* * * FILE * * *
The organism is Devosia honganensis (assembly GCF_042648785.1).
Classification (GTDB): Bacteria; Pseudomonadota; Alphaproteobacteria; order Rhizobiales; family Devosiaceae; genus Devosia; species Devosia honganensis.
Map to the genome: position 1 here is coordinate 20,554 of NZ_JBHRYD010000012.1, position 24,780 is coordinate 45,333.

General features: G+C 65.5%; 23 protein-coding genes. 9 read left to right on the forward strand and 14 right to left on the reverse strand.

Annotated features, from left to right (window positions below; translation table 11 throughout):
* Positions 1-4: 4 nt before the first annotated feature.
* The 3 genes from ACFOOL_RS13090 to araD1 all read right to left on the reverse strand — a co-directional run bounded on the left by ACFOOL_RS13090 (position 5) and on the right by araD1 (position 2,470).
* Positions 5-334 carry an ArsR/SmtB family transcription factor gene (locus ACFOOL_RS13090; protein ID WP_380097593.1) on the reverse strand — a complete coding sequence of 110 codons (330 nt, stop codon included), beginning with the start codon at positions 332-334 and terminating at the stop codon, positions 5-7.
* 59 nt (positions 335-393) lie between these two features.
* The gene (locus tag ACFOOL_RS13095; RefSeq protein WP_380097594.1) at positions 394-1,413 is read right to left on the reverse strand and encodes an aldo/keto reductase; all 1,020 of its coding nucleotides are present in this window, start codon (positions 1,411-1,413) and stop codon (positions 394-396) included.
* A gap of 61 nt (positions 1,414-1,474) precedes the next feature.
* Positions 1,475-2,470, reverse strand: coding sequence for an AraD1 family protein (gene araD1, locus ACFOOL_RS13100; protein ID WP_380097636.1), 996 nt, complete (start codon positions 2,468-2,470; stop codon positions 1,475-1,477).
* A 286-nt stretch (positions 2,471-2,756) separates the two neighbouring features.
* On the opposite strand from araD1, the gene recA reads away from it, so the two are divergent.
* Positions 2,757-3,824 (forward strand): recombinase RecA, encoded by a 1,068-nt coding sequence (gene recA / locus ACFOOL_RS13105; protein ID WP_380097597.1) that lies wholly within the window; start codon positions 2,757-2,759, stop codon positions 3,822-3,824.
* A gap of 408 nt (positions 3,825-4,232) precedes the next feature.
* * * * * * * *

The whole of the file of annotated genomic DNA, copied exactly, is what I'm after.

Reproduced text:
The organism is Devosia honganensis (assembly GCF_042648785.1).
Classification (GTDB): Bacteria; Pseudomonadota; Alphaproteobacteria; order Rhizobiales; family Devosiaceae; genus Devosia; species Devosia honganensis.
Map to the genome: position 1 here is coordinate 20,554 of NZ_JBHRYD010000012.1, position 24,780 is coordinate 45,333.

General features: G+C 65.5%; 23 protein-coding genes. 9 read left to right on the forward strand and 14 right to left on the reverse strand.

Annotated features, from left to right (window positions below; translation table 11 throughout):
* Positions 1-4: 4 nt before the first annotated feature.
* The 3 genes from ACFOOL_RS13090 to araD1 all read right to left on the reverse strand — a co-directional run bounded on the left by ACFOOL_RS13090 (position 5) and on the right by araD1 (position 2,470).
* Positions 5-334 carry an ArsR/SmtB family transcription factor gene (locus ACFOOL_RS13090; protein ID WP_380097593.1) on the reverse strand — a complete coding sequence of 110 codons (330 nt, stop codon included), beginning with the start codon at positions 332-334 and terminating at the stop codon, positions 5-7.
* 59 nt (positions 335-393) lie between these two features.
* The gene (locus tag ACFOOL_RS13095; RefSeq protein WP_380097594.1) at positions 394-1,413 is read right to left on the reverse strand and encodes an aldo/keto reductase; all 1,020 of its coding nucleotides are present in this window, start codon (positions 1,411-1,413) and stop codon (positions 394-396) included.
* A gap of 61 nt (positions 1,414-1,474) precedes the next feature.
* Positions 1,475-2,470, reverse strand: coding sequence for an AraD1 family protein (gene araD1, locus ACFOOL_RS13100; protein ID WP_380097636.1), 996 nt, complete (start codon positions 2,468-2,470; stop codon positions 1,475-1,477).
* A 286-nt stretch (positions 2,471-2,756) separates the two neighbouring features.
* On the opposite strand from araD1, the gene recA reads away from it, so the two are divergent.
* Positions 2,757-3,824 (forward strand): recombinase RecA, encoded by a 1,068-nt coding sequence (gene recA / locus ACFOOL_RS13105; protein ID WP_380097597.1) that lies wholly within the window; start codon positions 2,757-2,759, stop codon positions 3,822-3,824.
* A gap of 408 nt (positions 3,825-4,232) precedes the next feature.